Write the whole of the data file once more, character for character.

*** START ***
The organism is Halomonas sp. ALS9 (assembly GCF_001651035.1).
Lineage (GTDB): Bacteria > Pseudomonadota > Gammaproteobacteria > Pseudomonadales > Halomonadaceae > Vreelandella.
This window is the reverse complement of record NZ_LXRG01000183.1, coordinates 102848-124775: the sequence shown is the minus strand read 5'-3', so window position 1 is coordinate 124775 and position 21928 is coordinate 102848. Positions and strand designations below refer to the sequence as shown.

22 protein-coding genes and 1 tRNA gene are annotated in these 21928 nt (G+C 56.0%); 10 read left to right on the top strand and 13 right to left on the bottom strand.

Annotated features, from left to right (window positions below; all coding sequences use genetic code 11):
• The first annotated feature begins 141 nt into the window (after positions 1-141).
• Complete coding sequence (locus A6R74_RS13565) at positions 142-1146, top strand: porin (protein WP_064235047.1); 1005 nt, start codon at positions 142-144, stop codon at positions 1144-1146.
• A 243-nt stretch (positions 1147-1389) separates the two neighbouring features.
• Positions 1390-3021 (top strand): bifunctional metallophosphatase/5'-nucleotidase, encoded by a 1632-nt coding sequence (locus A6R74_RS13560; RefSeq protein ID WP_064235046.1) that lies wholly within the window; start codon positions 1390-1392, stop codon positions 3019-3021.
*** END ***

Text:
The organism is Halomonas sp. ALS9 (assembly GCF_001651035.1).
Lineage (GTDB): Bacteria > Pseudomonadota > Gammaproteobacteria > Pseudomonadales > Halomonadaceae > Vreelandella.
This window is the reverse complement of record NZ_LXRG01000183.1, coordinates 102848-124775: the sequence shown is the minus strand read 5'-3', so window position 1 is coordinate 124775 and position 21928 is coordinate 102848. Positions and strand designations below refer to the sequence as shown.

22 protein-coding genes and 1 tRNA gene are annotated in these 21928 nt (G+C 56.0%); 10 read left to right on the top strand and 13 right to left on the bottom strand.

Annotated features, from left to right (window positions below; all coding sequences use genetic code 11):
• The first annotated feature begins 141 nt into the window (after positions 1-141).
• Complete coding sequence (locus A6R74_RS13565) at positions 142-1146, top strand: porin (protein WP_064235047.1); 1005 nt, start codon at positions 142-144, stop codon at positions 1144-1146.
• A 243-nt stretch (positions 1147-1389) separates the two neighbouring features.
• Positions 1390-3021 (top strand): bifunctional metallophosphatase/5'-nucleotidase, encoded by a 1632-nt coding sequence (locus A6R74_RS13560; RefSeq protein ID WP_064235046.1) that lies wholly within the window; start codon positions 1390-1392, stop codon positions 3019-3021.